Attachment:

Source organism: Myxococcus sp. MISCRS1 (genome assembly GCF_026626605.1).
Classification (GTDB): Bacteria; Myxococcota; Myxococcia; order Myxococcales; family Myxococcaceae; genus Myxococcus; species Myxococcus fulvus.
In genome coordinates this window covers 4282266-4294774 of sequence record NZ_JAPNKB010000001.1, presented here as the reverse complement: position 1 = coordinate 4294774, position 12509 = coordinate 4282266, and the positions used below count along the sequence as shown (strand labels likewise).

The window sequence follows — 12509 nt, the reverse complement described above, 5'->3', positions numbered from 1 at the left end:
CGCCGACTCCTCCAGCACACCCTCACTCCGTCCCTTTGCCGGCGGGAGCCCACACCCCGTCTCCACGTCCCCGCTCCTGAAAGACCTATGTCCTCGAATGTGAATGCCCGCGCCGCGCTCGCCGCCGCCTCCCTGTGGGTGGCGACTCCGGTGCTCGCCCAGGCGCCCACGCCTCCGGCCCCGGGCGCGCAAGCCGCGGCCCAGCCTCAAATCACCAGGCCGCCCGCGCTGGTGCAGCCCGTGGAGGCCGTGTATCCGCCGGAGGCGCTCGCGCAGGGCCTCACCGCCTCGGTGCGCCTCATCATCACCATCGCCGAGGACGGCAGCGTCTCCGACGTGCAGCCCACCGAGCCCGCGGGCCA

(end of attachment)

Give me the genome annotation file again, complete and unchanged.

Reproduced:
Source organism: Myxococcus sp. MISCRS1 (genome assembly GCF_026626605.1).
Classification (GTDB): Bacteria; Myxococcota; Myxococcia; order Myxococcales; family Myxococcaceae; genus Myxococcus; species Myxococcus fulvus.
In genome coordinates this window covers 4282266-4294774 of sequence record NZ_JAPNKB010000001.1, presented here as the reverse complement: position 1 = coordinate 4294774, position 12509 = coordinate 4282266, and the positions used below count along the sequence as shown (strand labels likewise).

The window sequence follows — 12509 nt, the reverse complement described above, 5'->3', positions numbered from 1 at the left end:
CGCCGACTCCTCCAGCACACCCTCACTCCGTCCCTTTGCCGGCGGGAGCCCACACCCCGTCTCCACGTCCCCGCTCCTGAAAGACCTATGTCCTCGAATGTGAATGCCCGCGCCGCGCTCGCCGCCGCCTCCCTGTGGGTGGCGACTCCGGTGCTCGCCCAGGCGCCCACGCCTCCGGCCCCGGGCGCGCAAGCCGCGGCCCAGCCTCAAATCACCAGGCCGCCCGCGCTGGTGCAGCCCGTGGAGGCCGTGTATCCGCCGGAGGCGCTCGCGCAGGGCCTCACCGCCTCGGTGCGCCTCATCATCACCATCGCCGAGGACGGCAGCGTCTCCGACGTGCAGCCCACCGAGCCCGCGGGCCA